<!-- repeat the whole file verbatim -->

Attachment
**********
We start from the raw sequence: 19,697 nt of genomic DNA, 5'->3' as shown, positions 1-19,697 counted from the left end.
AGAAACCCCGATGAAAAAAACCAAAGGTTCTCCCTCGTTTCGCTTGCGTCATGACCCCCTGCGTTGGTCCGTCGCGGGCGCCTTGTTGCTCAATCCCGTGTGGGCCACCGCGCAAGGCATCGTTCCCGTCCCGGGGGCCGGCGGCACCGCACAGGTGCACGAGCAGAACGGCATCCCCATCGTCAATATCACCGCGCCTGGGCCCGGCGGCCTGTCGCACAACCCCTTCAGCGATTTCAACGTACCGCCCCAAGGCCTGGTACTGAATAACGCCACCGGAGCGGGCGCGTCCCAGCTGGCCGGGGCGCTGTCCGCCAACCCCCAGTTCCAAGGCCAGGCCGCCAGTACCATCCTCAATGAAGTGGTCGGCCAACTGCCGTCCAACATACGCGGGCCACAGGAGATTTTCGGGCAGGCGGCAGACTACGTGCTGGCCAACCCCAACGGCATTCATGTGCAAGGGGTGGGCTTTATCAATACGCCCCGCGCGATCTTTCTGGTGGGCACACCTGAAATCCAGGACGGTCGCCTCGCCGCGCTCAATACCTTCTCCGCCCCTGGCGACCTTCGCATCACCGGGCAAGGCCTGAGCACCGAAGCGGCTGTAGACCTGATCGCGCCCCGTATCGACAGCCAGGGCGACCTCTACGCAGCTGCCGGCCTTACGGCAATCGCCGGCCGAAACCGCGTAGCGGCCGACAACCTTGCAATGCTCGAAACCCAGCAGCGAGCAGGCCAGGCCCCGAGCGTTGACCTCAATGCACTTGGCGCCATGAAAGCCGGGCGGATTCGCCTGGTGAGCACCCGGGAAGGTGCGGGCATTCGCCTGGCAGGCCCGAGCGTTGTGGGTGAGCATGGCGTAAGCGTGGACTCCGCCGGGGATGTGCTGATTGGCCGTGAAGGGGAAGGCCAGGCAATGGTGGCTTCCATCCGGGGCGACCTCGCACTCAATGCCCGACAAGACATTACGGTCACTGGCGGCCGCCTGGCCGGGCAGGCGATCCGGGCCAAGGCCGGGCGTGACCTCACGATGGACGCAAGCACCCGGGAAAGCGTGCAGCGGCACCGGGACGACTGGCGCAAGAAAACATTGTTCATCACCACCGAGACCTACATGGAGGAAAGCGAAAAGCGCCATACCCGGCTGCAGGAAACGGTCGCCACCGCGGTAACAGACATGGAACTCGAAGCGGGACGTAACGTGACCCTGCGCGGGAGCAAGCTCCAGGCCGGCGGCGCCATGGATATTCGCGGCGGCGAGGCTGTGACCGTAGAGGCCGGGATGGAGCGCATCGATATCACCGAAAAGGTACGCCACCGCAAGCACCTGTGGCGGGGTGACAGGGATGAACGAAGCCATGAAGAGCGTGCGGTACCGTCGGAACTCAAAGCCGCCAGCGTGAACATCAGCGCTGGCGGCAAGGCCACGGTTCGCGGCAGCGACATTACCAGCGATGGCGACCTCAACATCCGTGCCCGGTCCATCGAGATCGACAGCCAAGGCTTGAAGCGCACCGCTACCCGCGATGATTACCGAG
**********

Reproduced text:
We start from the raw sequence: 19,697 nt of genomic DNA, 5'->3' as shown, positions 1-19,697 counted from the left end.
AGAAACCCCGATGAAAAAAACCAAAGGTTCTCCCTCGTTTCGCTTGCGTCATGACCCCCTGCGTTGGTCCGTCGCGGGCGCCTTGTTGCTCAATCCCGTGTGGGCCACCGCGCAAGGCATCGTTCCCGTCCCGGGGGCCGGCGGCACCGCACAGGTGCACGAGCAGAACGGCATCCCCATCGTCAATATCACCGCGCCTGGGCCCGGCGGCCTGTCGCACAACCCCTTCAGCGATTTCAACGTACCGCCCCAAGGCCTGGTACTGAATAACGCCACCGGAGCGGGCGCGTCCCAGCTGGCCGGGGCGCTGTCCGCCAACCCCCAGTTCCAAGGCCAGGCCGCCAGTACCATCCTCAATGAAGTGGTCGGCCAACTGCCGTCCAACATACGCGGGCCACAGGAGATTTTCGGGCAGGCGGCAGACTACGTGCTGGCCAACCCCAACGGCATTCATGTGCAAGGGGTGGGCTTTATCAATACGCCCCGCGCGATCTTTCTGGTGGGCACACCTGAAATCCAGGACGGTCGCCTCGCCGCGCTCAATACCTTCTCCGCCCCTGGCGACCTTCGCATCACCGGGCAAGGCCTGAGCACCGAAGCGGCTGTAGACCTGATCGCGCCCCGTATCGACAGCCAGGGCGACCTCTACGCAGCTGCCGGCCTTACGGCAATCGCCGGCCGAAACCGCGTAGCGGCCGACAACCTTGCAATGCTCGAAACCCAGCAGCGAGCAGGCCAGGCCCCGAGCGTTGACCTCAATGCACTTGGCGCCATGAAAGCCGGGCGGATTCGCCTGGTGAGCACCCGGGAAGGTGCGGGCATTCGCCTGGCAGGCCCGAGCGTTGTGGGTGAGCATGGCGTAAGCGTGGACTCCGCCGGGGATGTGCTGATTGGCCGTGAAGGGGAAGGCCAGGCAATGGTGGCTTCCATCCGGGGCGACCTCGCACTCAATGCCCGACAAGACATTACGGTCACTGGCGGCCGCCTGGCCGGGCAGGCGATCCGGGCCAAGGCCGGGCGTGACCTCACGATGGACGCAAGCACCCGGGAAAGCGTGCAGCGGCACCGGGACGACTGGCGCAAGAAAACATTGTTCATCACCACCGAGACCTACATGGAGGAAAGCGAAAAGCGCCATACCCGGCTGCAGGAAACGGTCGCCACCGCGGTAACAGACATGGAACTCGAAGCGGGACGTAACGTGACCCTGCGCGGGAGCAAGCTCCAGGCCGGCGGCGCCATGGATATTCGCGGCGGCGAGGCTGTGACCGTAGAGGCCGGGATGGAGCGCATCGATATCACCGAAAAGGTACGCCACCGCAAGCACCTGTGGCGGGGTGACAGGGATGAACGAAGCCATGAAGAGCGTGCGGTACCGTCGGAACTCAAAGCCGCCAGCGTGAACATCAGCGCTGGCGGCAAGGCCACGGTTCGCGGCAGCGACATTACCAGCGATGGCGACCTCAACATCCGTGCCCGGTCCATCGAGATCGACAGCCAAGGCTTGAAGCGCACCGCTACCCGCGATGATTACCGAG